Martha Marcy May Marlene: Putting Elizabeth Olsen on the Map

Fox Searchlight, which had acquired the film out of the Sundance Film Festival (in Dramatic Competition) will release the film in late October 2011.

In “Martha Marcy May Marlene,” the intense tale of  a woman’s physical and emotional recovery following her flight from a terrifying cult, marks a formally audacious and visually sophisticated debut by the gifted young filmmaker Sean Durkin.

Produced by Josh Mond and Antonio Campos, the collaborators of Campos’s superb 2009 debut “Afterschool,” Durkin won the Jury directing prize for his devastatingly assured and commanding work. 

For his feature, Durkin expanded his short “Mary Last Seen,” into a disquieting and frightening portrait of surrender and coercion. The intricate and involving two-part structure unfolds largely through flashbacks.  Eschewing background and circumstance, it depicts the story of Martha (Elizabeth Olsen, in a truly stunning performance), a directionless and susceptible young woman recruited by a handsome stranger named Watts (Brady Corbet) into a collective hiding out in a large farmhouse in the Catskills.

From the eerie opening, Durkin creates insinuating and creepy texture of disassociation and entrapment. Martha is introduced with a group of women, all identically dressed, awaiting their turn while the men finish their evening meal. Moments later, Martha is seen lighting out through the woods, the camera trailing her, as she uses the cover of darkness to aid her escape. Watts confronts her at a local diner, though surprisingly he grants her freedom.

She makes contact with her sister, Lucy (Sarah Paulson), her only surviving relative, who discloses that Martha has been absent two years. Lucy lives with her husband, Ted (Hugh Dancy), a New York developer. Lucy and her husband provide Martha with the necessary sanctuary in Connecticut three hours from where Lucy had made contact with her wayward sister.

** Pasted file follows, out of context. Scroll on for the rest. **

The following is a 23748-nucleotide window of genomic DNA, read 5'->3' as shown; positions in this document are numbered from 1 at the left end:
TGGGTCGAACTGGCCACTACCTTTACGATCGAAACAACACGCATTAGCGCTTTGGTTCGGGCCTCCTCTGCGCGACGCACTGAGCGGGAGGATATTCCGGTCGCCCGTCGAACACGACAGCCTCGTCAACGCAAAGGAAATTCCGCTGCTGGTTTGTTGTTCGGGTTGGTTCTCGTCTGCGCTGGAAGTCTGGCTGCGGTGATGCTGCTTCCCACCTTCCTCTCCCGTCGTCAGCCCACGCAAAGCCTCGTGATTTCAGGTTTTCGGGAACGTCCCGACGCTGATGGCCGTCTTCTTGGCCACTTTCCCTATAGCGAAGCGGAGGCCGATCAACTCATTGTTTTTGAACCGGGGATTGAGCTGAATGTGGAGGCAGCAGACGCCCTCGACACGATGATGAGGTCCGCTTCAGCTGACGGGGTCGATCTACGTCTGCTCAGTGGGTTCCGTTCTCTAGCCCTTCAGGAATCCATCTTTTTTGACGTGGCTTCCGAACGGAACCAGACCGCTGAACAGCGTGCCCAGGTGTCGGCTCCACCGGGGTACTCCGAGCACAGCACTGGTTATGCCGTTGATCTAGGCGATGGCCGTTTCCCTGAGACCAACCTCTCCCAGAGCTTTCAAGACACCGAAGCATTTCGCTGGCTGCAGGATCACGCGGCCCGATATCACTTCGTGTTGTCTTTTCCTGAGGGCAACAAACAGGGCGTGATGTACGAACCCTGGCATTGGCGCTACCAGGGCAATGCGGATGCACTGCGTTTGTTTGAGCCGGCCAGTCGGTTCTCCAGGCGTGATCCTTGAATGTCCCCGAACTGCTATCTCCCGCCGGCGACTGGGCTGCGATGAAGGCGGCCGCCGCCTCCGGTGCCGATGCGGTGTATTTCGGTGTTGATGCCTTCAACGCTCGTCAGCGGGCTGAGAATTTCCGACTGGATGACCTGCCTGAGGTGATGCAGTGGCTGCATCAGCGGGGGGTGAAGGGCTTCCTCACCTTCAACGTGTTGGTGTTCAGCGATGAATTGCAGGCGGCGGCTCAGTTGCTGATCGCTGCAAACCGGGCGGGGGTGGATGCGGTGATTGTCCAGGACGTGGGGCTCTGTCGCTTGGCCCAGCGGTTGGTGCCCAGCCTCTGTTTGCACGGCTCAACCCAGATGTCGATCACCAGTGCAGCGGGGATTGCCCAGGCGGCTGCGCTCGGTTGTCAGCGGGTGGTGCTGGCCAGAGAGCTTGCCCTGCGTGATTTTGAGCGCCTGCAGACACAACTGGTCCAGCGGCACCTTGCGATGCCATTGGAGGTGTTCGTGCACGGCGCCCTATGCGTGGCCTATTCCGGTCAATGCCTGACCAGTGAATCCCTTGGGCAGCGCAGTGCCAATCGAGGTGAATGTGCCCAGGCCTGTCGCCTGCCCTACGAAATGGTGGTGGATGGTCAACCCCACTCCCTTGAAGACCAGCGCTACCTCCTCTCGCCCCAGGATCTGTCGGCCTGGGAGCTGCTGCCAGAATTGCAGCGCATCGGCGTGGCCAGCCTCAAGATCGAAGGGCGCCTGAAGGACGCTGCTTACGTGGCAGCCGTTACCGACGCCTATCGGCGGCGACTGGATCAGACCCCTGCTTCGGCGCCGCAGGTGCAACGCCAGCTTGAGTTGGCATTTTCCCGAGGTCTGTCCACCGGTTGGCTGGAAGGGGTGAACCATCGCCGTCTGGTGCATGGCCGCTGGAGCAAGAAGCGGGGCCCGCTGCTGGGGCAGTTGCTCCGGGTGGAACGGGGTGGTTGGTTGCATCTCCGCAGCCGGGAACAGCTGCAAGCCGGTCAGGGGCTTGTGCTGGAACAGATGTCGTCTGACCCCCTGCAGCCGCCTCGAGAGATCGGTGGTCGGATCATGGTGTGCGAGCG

Durkin and his brilliant cinematographer Jody Lee Lipes (who also shot “Afterschool”) fracture time and space, fluidly shifting between the past and present as the torment and sexual subjugation Martha experiences at the farmhouse is contrasted against her overwhelming task of reclaiming her humanity and emotional bearings.

The filmmakers are especially adept at the startling use of water imagery. Normally a symbol of cleansing and re-birth, in Martha’s distracted and angry condition, it marks a particularly grungy form of violation. The sense of plunge and downward movement carries a raw and visceral poetic force.

If Watts is Martha’s conduit into the cult, the leader is the suave and chillingly exact Patrick (John Hawkes). He carries a magnetic hold, personally and sexually, over many of the women. The wiry Hawkes (Oscar-nominated for the indie, “Winter’s Bone”) assigns Martha her new identity, “Marcy May,” and presents a moment that’s both enthralling and unsettling, serenading her with a number, “Marcy’s Song,” that underlines his charisma and magnetism.

The flashbacks also reveal Patrick’s darker and more vengeful side, especially a moment involving shooting firearms and a violent home invasion that affirms his pathological skills at convincing his followers to commit the most egregious of crimes. If the water imagery forms one visual pattern, the split level architecture of Lucy’s summer home invites a wholly different recovered memory.

Water also marks Martha’s acute reminder of distress and dislocation and indicates her own moral imbalance, like the time Martha she suddenly disrobes and dives into the water near her sister’s vacation home naked. Her own rebirth is met with increasingly disturbing signs of breakdown and perhaps encroaching madness, demonstrated by anxiousness, violent mood swings and aberrant behavior, like the night she coiled up to Lucy in her bed during sex with Ted.

Like Jeff Nichols’s “Take Shelter,” the movie moves, uneasily, between the imagination unbound and the nightmarish implications. “Do you ever get that feeling where you can’t tell if something is a memory or something you dreamed,” Martha inquires of her sister.

In her first significant part, Olsen imbues the work a jolting ferocity and damning insecurity, her body aquiver and arms twisted and bent. The mask of pain and discomfort during Patrick’s forced sexual actions against her leaves you shaken and wiped out.

Durkin’s spare script offers some information but never overburdens Martha, Lucy or the other primary characters. The strategy is sometimes frustrating but it coolly draws you in. “Martha Marcy May Marlene” is a mood piece but also a throwback. Durkin and Lipes eliminate primary colors, working almost exclusively in muted colors that sustain the pervasively menacing tones and uncomfortable rhythms.

In the most radical notion, the filmmakers and Olsen’s performance suggest that, no matter the scenario, the cult or her sister’s hideaway, Martha is a prisoner of her own consciousness. The movie has a knock-out closure, the reappearance of one kind of monster, again linked to water, echoing against an ambiguously uncomfortable and frightening harbinger of unease and collapse.

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